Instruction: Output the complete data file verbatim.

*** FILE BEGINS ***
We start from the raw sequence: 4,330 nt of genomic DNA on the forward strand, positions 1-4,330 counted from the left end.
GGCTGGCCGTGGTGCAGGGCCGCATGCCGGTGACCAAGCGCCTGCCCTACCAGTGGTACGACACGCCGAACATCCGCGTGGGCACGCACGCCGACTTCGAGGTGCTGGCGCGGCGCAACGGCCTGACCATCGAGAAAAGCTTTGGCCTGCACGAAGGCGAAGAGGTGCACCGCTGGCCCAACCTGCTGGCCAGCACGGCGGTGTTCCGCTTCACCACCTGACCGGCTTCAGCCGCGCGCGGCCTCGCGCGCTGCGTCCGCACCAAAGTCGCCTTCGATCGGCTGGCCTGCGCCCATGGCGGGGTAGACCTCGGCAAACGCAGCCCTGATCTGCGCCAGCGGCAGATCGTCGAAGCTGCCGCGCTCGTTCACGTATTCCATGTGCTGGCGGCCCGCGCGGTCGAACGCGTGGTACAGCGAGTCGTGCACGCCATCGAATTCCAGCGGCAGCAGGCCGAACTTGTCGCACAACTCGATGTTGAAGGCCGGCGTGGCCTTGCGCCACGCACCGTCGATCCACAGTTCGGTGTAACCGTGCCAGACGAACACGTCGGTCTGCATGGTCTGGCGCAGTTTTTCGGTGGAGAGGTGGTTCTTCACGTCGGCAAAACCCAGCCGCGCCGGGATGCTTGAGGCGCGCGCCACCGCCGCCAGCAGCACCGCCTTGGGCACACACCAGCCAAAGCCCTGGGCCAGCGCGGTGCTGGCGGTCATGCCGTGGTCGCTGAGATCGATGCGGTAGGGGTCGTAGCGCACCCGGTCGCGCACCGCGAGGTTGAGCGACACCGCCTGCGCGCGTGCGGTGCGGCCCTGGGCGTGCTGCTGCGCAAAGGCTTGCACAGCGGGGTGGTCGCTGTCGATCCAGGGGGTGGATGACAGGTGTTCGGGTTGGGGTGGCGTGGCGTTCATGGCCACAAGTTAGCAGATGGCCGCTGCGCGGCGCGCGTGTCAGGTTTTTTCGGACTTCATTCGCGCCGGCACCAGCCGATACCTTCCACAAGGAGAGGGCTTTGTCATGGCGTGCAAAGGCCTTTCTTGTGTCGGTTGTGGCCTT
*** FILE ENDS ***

We start from the raw sequence: 4,330 nt of genomic DNA on the forward strand, positions 1-4,330 counted from the left end.
GGCTGGCCGTGGTGCAGGGCCGCATGCCGGTGACCAAGCGCCTGCCCTACCAGTGGTACGACACGCCGAACATCCGCGTGGGCACGCACGCCGACTTCGAGGTGCTGGCGCGGCGCAACGGCCTGACCATCGAGAAAAGCTTTGGCCTGCACGAAGGCGAAGAGGTGCACCGCTGGCCCAACCTGCTGGCCAGCACGGCGGTGTTCCGCTTCACCACCTGACCGGCTTCAGCCGCGCGCGGCCTCGCGCGCTGCGTCCGCACCAAAGTCGCCTTCGATCGGCTGGCCTGCGCCCATGGCGGGGTAGACCTCGGCAAACGCAGCCCTGATCTGCGCCAGCGGCAGATCGTCGAAGCTGCCGCGCTCGTTCACGTATTCCATGTGCTGGCGGCCCGCGCGGTCGAACGCGTGGTACAGCGAGTCGTGCACGCCATCGAATTCCAGCGGCAGCAGGCCGAACTTGTCGCACAACTCGATGTTGAAGGCCGGCGTGGCCTTGCGCCACGCACCGTCGATCCACAGTTCGGTGTAACCGTGCCAGACGAACACGTCGGTCTGCATGGTCTGGCGCAGTTTTTCGGTGGAGAGGTGGTTCTTCACGTCGGCAAAACCCAGCCGCGCCGGGATGCTTGAGGCGCGCGCCACCGCCGCCAGCAGCACCGCCTTGGGCACACACCAGCCAAAGCCCTGGGCCAGCGCGGTGCTGGCGGTCATGCCGTGGTCGCTGAGATCGATGCGGTAGGGGTCGTAGCGCACCCGGTCGCGCACCGCGAGGTTGAGCGACACCGCCTGCGCGCGTGCGGTGCGGCCCTGGGCGTGCTGCTGCGCAAAGGCTTGCACAGCGGGGTGGTCGCTGTCGATCCAGGGGGTGGATGACAGGTGTTCGGGTTGGGGTGGCGTGGCGTTCATGGCCACAAGTTAGCAGATGGCCGCTGCGCGGCGCGCGTGTCAGGTTTTTTCGGACTTCATTCGCGCCGGCACCAGCCGATACCTTCCACAAGGAGAGGGCTTTGTCATGGCGTGCAAAGGCCTTTCTTGTGTCGGTTGTGGCCTT